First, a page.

Investors have poured boatloads of cash into liquid biopsy companies promising that their technology is the solution for non-invasive screening of early-stage cancer.
In the latest mega funding round, South San Francisco company Freenome has raised a $160 million in a Series B led by RA Capital Management and Polaris Partners to launch its pivotal trial for its blood-based test to screen for colorectal cancer. Polaris Partners and RA Capital will join Freenome’s board as part of the deal.
Other new investors in the round include Roche Venture Fund, Kaiser Permanente Ventures and the social impact investing arm of the American Cancer Society. The company has raised a total of $238 million since its founding in 2014.
Alongside the company’s clinical validation efforts, Freenome expects to submit its test for parallel review for CMS coverage. The new capital will be directed at building the infrastructure and staffing necessary to perform the clinical trial.
Freenome’s technology analyzes patient sample taken through regular blood draw to determine the potential risk for colorectal cancer.
Through what the company dubs a “multiomics” approach, the diagnostic uses machine learning and computation to test a combination of potential biomarkers for cancer like genetic material shed from cancer cells, relevant proteins and methylation, which is a process by which DNA modifies the function of specific genes.
“We’ve never believed there is a single solution to cancer screenings,” said Freenome CEO Gabriel Otte. “Our intention always to test for multiple analytes in the blood and use those combination of signals to effect cancer treatments.”
This information gleaned from Freenome’s test can be used to help inform provider decisions to confirm the diagnosis and start treatment earlier, leading to better recovery and survival rates.
According to the American Cancer Society, when colorectal cancer is detected in an early stage, 5-year survival rates hover around 90 percent. The condition is the second deadliest form of cancer, with around 50,000 Americans predicted to die of the condition this year.
Freenome’s strategy takes a page from Exact Sciences, which received FDA approval – along with a positive CMS coverage indication – for its Cologuard stool-based colorectal cancer diagnostic in 2014.
“Frankly it’s not really about what works technologically, and not even what you can get validated by the FDA, but rather what you can get paid for,” Otte said.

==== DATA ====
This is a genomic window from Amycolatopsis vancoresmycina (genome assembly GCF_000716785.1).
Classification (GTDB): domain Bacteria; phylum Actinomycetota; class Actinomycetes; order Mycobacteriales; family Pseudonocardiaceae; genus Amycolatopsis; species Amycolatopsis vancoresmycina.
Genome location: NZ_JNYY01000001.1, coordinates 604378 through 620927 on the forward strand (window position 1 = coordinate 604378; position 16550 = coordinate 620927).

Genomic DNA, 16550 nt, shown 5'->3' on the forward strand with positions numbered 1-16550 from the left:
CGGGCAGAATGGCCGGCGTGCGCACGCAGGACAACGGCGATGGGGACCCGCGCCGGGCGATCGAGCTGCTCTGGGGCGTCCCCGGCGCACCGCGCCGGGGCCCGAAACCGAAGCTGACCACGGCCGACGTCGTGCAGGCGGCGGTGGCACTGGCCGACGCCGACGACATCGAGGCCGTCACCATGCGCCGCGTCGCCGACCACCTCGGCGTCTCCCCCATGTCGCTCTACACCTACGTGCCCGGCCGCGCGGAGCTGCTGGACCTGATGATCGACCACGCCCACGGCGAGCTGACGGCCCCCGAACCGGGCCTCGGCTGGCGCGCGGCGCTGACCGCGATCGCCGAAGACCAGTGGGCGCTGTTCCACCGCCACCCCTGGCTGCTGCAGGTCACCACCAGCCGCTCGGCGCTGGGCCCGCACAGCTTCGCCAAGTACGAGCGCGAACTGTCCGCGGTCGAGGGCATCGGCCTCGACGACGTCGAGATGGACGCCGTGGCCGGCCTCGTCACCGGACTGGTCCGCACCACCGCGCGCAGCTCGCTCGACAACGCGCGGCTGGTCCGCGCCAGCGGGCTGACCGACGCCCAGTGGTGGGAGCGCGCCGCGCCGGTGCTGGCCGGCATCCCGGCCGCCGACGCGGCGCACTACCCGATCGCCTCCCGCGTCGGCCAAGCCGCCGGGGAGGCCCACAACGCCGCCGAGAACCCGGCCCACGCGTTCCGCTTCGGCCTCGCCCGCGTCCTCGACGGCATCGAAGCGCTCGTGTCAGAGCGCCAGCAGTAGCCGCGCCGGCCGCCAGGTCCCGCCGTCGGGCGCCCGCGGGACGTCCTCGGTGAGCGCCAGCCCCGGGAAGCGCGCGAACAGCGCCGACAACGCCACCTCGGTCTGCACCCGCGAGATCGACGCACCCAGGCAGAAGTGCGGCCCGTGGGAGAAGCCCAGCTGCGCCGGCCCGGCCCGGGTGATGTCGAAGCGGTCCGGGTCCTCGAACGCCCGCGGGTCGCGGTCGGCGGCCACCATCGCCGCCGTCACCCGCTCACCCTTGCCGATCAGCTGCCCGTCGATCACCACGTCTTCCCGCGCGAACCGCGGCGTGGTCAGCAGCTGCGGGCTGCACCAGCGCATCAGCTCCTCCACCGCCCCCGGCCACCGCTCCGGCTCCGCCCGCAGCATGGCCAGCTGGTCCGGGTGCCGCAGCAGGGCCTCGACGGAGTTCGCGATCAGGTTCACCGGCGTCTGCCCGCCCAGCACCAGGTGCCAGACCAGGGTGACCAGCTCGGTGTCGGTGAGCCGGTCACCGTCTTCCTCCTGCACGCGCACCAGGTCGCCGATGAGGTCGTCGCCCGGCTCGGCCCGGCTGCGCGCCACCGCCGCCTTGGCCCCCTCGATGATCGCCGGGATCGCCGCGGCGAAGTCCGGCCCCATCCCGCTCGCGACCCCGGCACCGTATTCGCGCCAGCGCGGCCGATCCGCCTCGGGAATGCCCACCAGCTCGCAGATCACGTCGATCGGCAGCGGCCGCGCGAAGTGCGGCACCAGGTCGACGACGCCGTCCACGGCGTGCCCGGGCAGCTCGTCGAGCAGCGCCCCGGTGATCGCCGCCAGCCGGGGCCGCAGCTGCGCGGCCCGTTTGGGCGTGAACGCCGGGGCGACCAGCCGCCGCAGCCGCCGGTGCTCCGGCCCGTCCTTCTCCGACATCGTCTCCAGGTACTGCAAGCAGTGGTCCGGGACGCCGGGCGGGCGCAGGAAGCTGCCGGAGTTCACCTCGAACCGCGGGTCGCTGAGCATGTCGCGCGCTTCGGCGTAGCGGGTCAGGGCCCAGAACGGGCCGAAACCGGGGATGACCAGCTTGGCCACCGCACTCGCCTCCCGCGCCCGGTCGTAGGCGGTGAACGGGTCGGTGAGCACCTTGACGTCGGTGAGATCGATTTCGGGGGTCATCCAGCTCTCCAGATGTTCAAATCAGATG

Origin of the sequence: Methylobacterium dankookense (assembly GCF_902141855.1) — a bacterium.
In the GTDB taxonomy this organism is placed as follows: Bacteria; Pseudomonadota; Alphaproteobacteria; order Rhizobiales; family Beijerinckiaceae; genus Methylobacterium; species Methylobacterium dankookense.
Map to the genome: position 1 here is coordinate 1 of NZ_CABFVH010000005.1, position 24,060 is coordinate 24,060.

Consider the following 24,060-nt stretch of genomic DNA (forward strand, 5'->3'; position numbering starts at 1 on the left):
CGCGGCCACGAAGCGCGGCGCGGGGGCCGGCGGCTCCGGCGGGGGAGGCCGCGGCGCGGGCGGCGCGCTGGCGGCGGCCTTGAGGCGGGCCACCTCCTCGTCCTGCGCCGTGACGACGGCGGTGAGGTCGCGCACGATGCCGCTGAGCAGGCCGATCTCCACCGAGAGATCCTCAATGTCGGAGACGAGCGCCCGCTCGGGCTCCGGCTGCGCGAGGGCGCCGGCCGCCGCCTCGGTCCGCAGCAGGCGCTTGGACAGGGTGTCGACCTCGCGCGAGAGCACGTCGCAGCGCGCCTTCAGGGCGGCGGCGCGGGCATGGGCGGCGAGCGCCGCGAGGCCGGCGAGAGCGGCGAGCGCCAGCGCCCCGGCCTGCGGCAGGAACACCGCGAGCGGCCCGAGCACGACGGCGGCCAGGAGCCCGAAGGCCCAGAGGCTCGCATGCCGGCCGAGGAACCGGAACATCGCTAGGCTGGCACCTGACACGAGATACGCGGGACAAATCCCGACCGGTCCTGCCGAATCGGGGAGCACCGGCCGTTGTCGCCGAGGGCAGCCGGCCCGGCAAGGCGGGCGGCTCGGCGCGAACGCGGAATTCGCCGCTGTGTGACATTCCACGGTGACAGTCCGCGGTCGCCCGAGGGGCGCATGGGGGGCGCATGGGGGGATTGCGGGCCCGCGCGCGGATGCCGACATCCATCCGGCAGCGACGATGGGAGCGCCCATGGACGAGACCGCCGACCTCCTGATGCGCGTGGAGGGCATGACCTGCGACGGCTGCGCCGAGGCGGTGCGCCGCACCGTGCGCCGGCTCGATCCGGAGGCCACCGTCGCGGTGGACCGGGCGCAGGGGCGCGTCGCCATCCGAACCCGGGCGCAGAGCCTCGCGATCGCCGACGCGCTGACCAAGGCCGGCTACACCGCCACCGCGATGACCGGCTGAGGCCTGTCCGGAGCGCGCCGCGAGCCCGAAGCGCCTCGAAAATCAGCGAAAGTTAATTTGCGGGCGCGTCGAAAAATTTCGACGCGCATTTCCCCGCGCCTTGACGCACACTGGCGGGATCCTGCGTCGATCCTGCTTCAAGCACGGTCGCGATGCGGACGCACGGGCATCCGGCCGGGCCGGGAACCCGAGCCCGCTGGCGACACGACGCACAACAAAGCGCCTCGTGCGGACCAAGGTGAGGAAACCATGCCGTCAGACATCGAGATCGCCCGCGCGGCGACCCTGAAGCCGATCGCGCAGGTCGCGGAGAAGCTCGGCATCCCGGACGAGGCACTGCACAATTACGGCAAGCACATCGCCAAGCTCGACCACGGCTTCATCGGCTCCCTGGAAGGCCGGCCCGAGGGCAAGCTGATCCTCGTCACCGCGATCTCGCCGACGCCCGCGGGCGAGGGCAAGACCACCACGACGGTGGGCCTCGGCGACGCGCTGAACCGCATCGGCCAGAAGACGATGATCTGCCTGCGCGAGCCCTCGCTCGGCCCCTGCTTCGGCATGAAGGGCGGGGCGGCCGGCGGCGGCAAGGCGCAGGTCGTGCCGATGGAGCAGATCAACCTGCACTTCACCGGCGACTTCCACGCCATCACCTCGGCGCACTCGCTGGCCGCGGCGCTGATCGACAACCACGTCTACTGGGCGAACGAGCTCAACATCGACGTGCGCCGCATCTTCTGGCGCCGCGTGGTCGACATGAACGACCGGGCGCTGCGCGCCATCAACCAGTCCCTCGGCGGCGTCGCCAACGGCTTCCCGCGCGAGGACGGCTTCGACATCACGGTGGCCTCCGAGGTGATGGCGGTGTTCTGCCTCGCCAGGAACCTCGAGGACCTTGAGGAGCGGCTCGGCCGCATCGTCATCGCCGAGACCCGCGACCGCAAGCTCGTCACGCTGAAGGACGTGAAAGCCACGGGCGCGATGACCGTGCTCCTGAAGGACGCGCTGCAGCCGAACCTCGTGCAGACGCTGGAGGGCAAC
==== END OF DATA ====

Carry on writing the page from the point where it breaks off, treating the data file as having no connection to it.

Mirroring its predecessor’s approach to regulatory and reimbursement approval, Freenome is also looking to launch a similar trial to the one conducted by Exact Sciences.
Otte said Freenome plans to have pre-submission meetings with the FDA later this year and launch the clinical trial in the first half of 2020. The hope is to be able to enroll roughly 10,000 participants into the trial, with the research taking place over a period of around 24 months.
Menlo Park-based Grail presented early results at this year’s American Society of Clinical Oncology meeting that showed its diagnostic’s ability to detect cancer signals with a false positive rate of less than 1 percent and find the tissue of origin with relatively high accuracy.
Otte, however, drew a distinction in the business rationale between Grail’s approach and that of Freenome.
He said that Freenome’s early screening for colorectal cancer has defined clinical utility, with a standard way to confirm to diagnosis through a colonoscopy. Multi-cancer screenings – while great tools technologically – leave too much open to interpretation and are harder to integrate into the existing healthcare system, Otte argued.
“One of the most important questions to ask is what is the clinical follow-up?Clinicians are going never to use the test that leaves too many open-ended questions on what they’re going to do next and payers won’t reimburse for that either,” Otte said.
In fact, Freenome’s company’s own product development pipeline was shaped by a similar realization. Initially, the company’s research honed in on prostate cancer, but it was faced with the issue of early diagnosis failing to change treatment patterns, rendering the test non-commercially viable.
Still, even with the difference in opinion to some of the other liquid biopsy companies, Otte pointed to the growing interest in the field from investors and clinicians as positive indications for the industry.
“Diagnostics have traditionally been the ugly-step sibling in the therapeutics world, but there’s a growing recognition that next-generation diagnostics are here to stay and are a key part of solving cancer,” Otte said
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